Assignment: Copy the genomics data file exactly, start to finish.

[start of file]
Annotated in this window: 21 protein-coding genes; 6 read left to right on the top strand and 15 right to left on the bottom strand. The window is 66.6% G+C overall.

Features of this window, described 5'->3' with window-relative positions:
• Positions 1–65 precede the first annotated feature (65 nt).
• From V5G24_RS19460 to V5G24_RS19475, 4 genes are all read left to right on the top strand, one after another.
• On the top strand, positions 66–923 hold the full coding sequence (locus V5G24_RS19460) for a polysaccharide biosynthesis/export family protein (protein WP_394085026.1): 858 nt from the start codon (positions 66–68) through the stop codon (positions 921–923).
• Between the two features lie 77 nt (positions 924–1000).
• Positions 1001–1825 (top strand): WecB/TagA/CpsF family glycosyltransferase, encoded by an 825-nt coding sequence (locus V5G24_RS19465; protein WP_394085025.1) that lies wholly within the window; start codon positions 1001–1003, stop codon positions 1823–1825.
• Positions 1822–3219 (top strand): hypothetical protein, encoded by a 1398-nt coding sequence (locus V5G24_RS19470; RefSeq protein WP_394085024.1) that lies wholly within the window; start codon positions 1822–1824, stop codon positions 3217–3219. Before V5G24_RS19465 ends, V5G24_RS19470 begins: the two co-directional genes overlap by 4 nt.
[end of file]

Annotated in this window: 21 protein-coding genes; 6 read left to right on the top strand and 15 right to left on the bottom strand. The window is 66.6% G+C overall.

Features of this window, described 5'->3' with window-relative positions:
• Positions 1–65 precede the first annotated feature (65 nt).
• From V5G24_RS19460 to V5G24_RS19475, 4 genes are all read left to right on the top strand, one after another.
• On the top strand, positions 66–923 hold the full coding sequence (locus V5G24_RS19460) for a polysaccharide biosynthesis/export family protein (protein WP_394085026.1): 858 nt from the start codon (positions 66–68) through the stop codon (positions 921–923).
• Between the two features lie 77 nt (positions 924–1000).
• Positions 1001–1825 (top strand): WecB/TagA/CpsF family glycosyltransferase, encoded by an 825-nt coding sequence (locus V5G24_RS19465; protein WP_394085025.1) that lies wholly within the window; start codon positions 1001–1003, stop codon positions 1823–1825.
• Positions 1822–3219 (top strand): hypothetical protein, encoded by a 1398-nt coding sequence (locus V5G24_RS19470; RefSeq protein WP_394085024.1) that lies wholly within the window; start codon positions 1822–1824, stop codon positions 3217–3219. Before V5G24_RS19465 ends, V5G24_RS19470 begins: the two co-directional genes overlap by 4 nt.